5 questions public sector leaders should be asking about their data


Government agencies and educational institutions across the globe are accelerating their move toward cloud, SaaS, and customer-first digital experiences. The common denominator of all these initiatives? Data. Specifically, the quality and quantity of data you have, where you store it, how you access it, and how quickly you can find what you need. Data, in other words, is one of the public sector’s most strategic assets.

Because of data’s ubiquity, it can be hard to make sense of it holistically, especially when bridging the data silos on teams, departments, and even organizations. To help you focus on the data priorities that will have the most impact on your public sector organization, consider the following five questions.

1. How can you facilitate data sharing?

According to McKinsey, public sector is ranked lowest of 10 industries for customer satisfaction. Public sector organizations have an opportunity to better serve their stakeholders through fast, efficient, and secure digital service delivery.

Creating a good end user experience depends on the data behind the scenes. And data interoperability is key. Increased administrative efficiency from data sharing comes in many forms, including multi-jurisdiction collaboration for public health and safety needs and cross-domain coordination for combat support.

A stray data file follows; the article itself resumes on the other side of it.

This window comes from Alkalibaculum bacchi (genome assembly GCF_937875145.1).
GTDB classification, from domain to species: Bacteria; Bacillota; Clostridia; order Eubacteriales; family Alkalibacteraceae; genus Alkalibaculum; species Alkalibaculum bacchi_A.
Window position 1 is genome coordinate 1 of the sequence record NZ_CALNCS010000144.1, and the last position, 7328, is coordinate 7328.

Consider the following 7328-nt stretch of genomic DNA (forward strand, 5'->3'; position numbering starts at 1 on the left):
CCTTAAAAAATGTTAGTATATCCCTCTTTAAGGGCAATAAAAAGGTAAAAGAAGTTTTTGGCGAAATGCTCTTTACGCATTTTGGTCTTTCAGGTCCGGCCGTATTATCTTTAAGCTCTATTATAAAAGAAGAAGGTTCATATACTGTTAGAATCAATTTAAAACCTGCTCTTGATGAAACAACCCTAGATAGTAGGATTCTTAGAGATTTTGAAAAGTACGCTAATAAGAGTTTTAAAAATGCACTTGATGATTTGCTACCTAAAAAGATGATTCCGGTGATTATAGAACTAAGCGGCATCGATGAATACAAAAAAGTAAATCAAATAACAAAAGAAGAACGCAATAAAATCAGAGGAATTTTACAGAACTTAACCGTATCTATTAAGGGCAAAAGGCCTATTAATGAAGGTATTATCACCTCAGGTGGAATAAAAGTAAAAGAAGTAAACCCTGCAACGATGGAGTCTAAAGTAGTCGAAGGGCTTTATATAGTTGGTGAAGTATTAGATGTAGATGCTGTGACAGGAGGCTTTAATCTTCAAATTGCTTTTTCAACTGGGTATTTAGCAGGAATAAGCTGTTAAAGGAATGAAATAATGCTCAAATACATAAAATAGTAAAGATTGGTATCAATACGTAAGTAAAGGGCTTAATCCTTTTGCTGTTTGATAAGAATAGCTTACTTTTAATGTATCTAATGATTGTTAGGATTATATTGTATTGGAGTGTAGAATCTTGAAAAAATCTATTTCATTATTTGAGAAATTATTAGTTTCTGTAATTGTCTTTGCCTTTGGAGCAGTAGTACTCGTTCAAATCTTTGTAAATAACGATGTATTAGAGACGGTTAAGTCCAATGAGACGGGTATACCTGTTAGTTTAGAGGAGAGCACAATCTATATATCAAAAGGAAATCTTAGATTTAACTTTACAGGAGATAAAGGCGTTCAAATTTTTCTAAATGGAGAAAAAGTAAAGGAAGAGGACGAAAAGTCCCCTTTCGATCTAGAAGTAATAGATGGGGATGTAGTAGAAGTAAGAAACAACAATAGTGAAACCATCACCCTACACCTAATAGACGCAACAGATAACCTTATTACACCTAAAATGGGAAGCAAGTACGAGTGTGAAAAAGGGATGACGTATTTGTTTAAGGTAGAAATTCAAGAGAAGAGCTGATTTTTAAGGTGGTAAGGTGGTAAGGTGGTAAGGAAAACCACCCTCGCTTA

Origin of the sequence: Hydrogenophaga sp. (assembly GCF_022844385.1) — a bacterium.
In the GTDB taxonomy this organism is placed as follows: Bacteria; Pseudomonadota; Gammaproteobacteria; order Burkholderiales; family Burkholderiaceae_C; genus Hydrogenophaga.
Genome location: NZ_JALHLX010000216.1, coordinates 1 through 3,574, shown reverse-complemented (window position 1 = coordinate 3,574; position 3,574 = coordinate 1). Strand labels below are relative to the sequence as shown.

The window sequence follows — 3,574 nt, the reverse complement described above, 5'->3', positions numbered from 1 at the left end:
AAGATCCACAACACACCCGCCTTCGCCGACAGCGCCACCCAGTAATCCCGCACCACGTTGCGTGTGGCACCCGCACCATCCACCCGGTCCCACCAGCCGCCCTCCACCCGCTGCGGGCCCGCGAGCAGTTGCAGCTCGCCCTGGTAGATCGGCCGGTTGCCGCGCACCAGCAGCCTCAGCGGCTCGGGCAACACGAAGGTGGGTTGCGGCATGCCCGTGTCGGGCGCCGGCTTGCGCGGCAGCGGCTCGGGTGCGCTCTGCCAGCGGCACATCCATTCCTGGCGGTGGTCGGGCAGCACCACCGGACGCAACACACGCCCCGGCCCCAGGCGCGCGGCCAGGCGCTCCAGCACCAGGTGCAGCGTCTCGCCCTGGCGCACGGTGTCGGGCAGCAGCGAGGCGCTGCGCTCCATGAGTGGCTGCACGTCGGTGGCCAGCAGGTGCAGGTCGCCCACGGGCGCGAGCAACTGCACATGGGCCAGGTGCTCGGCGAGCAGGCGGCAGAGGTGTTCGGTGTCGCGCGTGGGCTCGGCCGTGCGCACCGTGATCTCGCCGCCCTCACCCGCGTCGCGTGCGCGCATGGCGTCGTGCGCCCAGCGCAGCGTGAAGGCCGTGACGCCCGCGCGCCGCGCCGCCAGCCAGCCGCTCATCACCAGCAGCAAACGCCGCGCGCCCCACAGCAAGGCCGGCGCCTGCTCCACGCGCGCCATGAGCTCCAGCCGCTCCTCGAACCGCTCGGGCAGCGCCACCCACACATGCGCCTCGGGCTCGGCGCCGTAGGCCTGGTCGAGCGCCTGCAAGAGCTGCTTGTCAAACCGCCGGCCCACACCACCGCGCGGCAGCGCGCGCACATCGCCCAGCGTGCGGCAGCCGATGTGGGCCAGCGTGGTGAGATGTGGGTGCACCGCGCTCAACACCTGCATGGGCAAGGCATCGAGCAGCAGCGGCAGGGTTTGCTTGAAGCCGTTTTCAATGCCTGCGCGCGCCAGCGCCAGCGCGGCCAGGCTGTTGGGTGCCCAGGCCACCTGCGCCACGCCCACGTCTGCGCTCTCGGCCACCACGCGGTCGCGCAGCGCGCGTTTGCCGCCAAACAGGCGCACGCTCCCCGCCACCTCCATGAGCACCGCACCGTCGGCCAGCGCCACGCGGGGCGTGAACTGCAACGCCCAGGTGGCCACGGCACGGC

In the US, President Biden issued the Executive Order on Transforming Federal Customer Experience and Service Delivery to Rebuild Trust in Government, which directs federal agencies to share data to help provide citizens with fast and quality experiences:

“Customers often navigate services across multiple agencies in specific moments of need, such as when they are seeking financing for their businesses or experiencing food insecurity. In such situations, relevant agencies should coordinate their service delivery to achieve an integrated experience that meets customer needs through the exchange of data with appropriate privacy protections.”

Students and citizens have grown accustomed to consumer-based websites and apps that are fast, efficient, and require minimal effort. They’re going to expect the same from the public sector, whether they’re filling out complex forms online, applying to renew a passport or government ID, or searching for the information they need on a university’s website.

Look for a data platform — ideally based in the cloud — that can serve as a single source of truth among multiple organizations. The platform should provide user visibility into who is accessing data, as well as the flexibility to scale with increased amounts of data.

[Related article: 5 ways search can modernize digital experiences in public sector]

2. Is data strengthening your infrastructure resilience?

The global average cost of a data breach was $4.35 million in 2022 — a record high. And 83% of organizations say they’ve been a victim of a cyberattack.

Just as data is the foundation of your digital transformation strategy, it’s also the target of modern cyberattacks. Data, in other words, is a hacker’s weapon. To prevent bad actors from accessing your critical data, you need to collect as much of your own data as possible, so you can analyze it, act on it, and share it as threat intelligence.